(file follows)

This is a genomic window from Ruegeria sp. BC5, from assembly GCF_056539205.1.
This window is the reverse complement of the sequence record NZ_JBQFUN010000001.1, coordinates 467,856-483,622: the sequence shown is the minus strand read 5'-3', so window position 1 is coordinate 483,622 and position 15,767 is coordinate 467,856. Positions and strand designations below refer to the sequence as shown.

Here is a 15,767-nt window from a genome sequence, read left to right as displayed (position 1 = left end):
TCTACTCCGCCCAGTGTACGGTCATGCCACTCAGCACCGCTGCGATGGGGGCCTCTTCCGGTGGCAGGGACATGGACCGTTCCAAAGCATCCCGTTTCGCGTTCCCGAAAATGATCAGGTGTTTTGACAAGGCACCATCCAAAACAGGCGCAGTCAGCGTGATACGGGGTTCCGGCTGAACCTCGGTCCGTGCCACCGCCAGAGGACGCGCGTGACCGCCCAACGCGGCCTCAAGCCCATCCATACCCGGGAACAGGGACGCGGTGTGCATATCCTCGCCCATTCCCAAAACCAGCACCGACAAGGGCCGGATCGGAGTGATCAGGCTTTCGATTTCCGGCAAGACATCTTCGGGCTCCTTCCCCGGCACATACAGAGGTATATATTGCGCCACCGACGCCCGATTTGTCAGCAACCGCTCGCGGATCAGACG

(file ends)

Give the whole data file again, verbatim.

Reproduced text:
This is a genomic window from Ruegeria sp. BC5, from assembly GCF_056539205.1.
This window is the reverse complement of the sequence record NZ_JBQFUN010000001.1, coordinates 467,856-483,622: the sequence shown is the minus strand read 5'-3', so window position 1 is coordinate 483,622 and position 15,767 is coordinate 467,856. Positions and strand designations below refer to the sequence as shown.

Here is a 15,767-nt window from a genome sequence, read left to right as displayed (position 1 = left end):
TCTACTCCGCCCAGTGTACGGTCATGCCACTCAGCACCGCTGCGATGGGGGCCTCTTCCGGTGGCAGGGACATGGACCGTTCCAAAGCATCCCGTTTCGCGTTCCCGAAAATGATCAGGTGTTTTGACAAGGCACCATCCAAAACAGGCGCAGTCAGCGTGATACGGGGTTCCGGCTGAACCTCGGTCCGTGCCACCGCCAGAGGACGCGCGTGACCGCCCAACGCGGCCTCAAGCCCATCCATACCCGGGAACAGGGACGCGGTGTGCATATCCTCGCCCATTCCCAAAACCAGCACCGACAAGGGCCGGATCGGAGTGATCAGGCTTTCGATTTCCGGCAAGACATCTTCGGGCTCCTTCCCCGGCACATACAGAGGTATATATTGCGCCACCGACGCCCGATTTGTCAGCAACCGCTCGCGGATCAGACG